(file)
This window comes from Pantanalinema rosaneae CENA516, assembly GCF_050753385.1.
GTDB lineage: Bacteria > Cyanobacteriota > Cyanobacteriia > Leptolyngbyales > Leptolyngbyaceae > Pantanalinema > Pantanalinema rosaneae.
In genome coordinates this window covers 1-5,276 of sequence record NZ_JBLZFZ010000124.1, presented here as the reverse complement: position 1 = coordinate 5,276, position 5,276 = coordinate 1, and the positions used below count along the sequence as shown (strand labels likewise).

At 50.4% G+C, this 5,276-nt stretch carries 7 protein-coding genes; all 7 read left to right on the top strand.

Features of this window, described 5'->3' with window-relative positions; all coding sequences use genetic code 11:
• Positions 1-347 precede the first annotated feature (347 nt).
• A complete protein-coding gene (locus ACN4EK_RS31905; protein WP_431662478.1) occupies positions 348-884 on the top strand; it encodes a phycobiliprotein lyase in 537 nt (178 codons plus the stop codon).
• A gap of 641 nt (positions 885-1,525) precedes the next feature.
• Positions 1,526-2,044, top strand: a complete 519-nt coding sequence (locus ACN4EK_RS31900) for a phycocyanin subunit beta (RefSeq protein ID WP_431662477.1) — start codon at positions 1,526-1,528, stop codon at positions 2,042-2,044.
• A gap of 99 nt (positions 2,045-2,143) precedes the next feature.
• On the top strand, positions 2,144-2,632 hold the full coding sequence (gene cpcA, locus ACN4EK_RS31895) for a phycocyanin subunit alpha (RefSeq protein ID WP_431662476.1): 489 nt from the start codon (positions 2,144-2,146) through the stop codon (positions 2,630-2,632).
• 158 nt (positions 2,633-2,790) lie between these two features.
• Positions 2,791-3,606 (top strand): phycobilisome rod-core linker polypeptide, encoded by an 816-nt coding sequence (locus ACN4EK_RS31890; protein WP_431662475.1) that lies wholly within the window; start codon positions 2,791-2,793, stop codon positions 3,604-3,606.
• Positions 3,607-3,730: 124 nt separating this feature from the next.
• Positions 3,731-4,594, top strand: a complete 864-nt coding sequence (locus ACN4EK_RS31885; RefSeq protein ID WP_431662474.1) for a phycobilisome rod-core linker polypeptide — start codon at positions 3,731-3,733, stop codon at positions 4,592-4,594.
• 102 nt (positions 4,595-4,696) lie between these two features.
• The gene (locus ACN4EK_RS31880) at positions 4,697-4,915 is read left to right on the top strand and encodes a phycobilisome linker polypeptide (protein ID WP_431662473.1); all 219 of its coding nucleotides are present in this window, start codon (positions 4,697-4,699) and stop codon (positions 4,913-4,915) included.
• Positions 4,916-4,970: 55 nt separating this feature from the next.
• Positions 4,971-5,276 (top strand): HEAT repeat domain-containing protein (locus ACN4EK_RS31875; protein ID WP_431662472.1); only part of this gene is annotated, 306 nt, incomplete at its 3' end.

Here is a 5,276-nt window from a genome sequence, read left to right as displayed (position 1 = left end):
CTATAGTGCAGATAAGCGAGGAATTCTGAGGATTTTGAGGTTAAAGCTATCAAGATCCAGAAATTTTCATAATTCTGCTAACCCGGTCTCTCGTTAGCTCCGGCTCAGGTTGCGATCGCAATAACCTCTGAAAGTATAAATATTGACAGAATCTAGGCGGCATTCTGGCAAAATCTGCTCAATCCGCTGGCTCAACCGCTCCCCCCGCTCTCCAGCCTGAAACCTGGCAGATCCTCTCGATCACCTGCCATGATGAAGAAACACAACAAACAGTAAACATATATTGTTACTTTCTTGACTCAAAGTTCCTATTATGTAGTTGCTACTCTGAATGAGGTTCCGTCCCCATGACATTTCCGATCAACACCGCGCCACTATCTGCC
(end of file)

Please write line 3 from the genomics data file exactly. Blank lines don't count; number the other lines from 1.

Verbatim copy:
In genome coordinates this window covers 1-5,276 of sequence record NZ_JBLZFZ010000124.1, presented here as the reverse complement: position 1 = coordinate 5,276, position 5,276 = coordinate 1, and the positions used below count along the sequence as shown (strand labels likewise).